Today, the Florida Times Union published an article that begins to unlock the prosecutorial misconduct that took place in the case of Chad Heins, Florida’s 9th and most recent DNA exoneration:
Only weeks before Chad Heins’ murder trial in 1996, a Jacksonville prosecutor sent a memo asking a state crime lab supervisor to downplay findings that stray hairs found on the victim’s body came from an unknown person. “I need to structure your testimony carefully so as to convince the jury that the unknown hairs are insignificant,” Assistant State Attorney Stephen Bledsoe wrote in a letter recently obtained by the Times-Union.
In December 1996, a jury convicted Heins of the first-degree murder of his sister-in-law in her Mayport apartment. He was sentenced to life in prison until new DNA tests led to his release last month.
Some prosecutors will argue that this is simply just a case of Mr. Bledsoe alerting his witness of the intent to perpetuate testimony that will raise possible reasons why unknown hairs were found at the scene of this murder. In fact, that is exactly what Mr. Bledsoe’s boss stated:
But State Attorney Harry Shorstein called Bledsoe, who he’s known for 35 years, one of the most ethical prosecutors in his office. Bledsoe probably wanted to ensure that the crime lab witness testified about possible explanations for the unknown hairs, Shorstein said.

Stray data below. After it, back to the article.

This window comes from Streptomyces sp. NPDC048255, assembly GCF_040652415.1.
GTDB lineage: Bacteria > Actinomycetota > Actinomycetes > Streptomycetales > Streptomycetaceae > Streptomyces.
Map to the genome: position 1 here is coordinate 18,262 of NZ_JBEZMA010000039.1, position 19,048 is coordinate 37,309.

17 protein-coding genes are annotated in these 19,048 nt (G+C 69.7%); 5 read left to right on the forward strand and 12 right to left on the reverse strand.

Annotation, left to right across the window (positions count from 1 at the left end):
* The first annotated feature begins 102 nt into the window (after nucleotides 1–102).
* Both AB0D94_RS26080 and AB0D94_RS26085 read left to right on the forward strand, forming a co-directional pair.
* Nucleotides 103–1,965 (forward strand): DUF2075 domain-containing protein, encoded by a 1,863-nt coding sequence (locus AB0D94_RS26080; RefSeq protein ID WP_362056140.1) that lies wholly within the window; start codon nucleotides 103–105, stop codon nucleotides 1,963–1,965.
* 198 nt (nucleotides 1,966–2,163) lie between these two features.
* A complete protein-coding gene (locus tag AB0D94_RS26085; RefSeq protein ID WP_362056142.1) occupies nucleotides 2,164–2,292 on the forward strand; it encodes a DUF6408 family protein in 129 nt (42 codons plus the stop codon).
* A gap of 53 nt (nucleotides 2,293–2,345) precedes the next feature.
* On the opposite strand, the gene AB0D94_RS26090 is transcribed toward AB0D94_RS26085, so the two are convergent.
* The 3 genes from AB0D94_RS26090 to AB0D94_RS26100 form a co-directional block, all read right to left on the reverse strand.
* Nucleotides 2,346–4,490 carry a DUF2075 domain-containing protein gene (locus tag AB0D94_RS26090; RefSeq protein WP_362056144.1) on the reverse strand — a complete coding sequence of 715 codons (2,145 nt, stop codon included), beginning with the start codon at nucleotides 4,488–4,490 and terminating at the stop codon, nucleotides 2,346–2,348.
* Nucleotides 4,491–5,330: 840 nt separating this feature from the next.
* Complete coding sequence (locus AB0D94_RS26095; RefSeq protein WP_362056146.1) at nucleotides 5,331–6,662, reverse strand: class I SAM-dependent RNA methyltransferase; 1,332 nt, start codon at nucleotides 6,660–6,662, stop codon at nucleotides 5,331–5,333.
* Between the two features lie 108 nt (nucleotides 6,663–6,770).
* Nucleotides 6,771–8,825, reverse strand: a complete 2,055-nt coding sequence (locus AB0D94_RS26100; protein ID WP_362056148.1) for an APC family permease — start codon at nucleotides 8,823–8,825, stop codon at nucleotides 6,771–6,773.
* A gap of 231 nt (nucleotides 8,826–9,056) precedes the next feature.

“I don’t like the wording of the letter because I think it does lead to conjecture or suspicion of wrongdoing,” he said. “But the important thing is he disclosed that evidence. Steve Bledsoe is about a straight an arrow as any lawyer I’ve ever worked with.”
But this letter from Mr. Bledsoe is far more nefarious, despite his current boss’ protests to the contrary, arguing about the inartful wording of this letter and Bledsoe’s supposedly high ethical status. In the face of evidence that casts serious doubt on Chad Hein’s guilt (nevermind the recent DNA testing of these hairs, fingernail scrapings from the victim, and semen found on her bed sheet that all pointed to the same unknown male perpetrator), Bledsoe is trying to improperly influence his witness, a State of Florida employee, to conceal the truth about this hair evidence; to convince the jury that it really isn’t what it truly is.
What’s more, before Chad’s exoneration, current prosecutors, led by Harry Shorstein, sought to prevent introduction of this letter into evidence at a new trial, clearly understanding the import of the letter and what it would say to the jury about the probative value of this hair evidence.
Chad’s attorneys used phrases like “cavalier disregard for the actual evidence.” Another attorney made the point that if the roles were reversed, the prosecution would be trumpeting this letter as the defense’s attempt to improperly influence a witness.
Regardless of how you characterize these actions, it’s a sad commentary on the tunnel vision of the Florida prosecutor bar writ large, where we have become more interested in convictions at all costs than finding the truth.
Kudos to Paul Pinkham for beginning the public dissemination of misconduct in this case. To read more about this the Chad Heins case out of Jacksonville, Florida (Duval County),go here.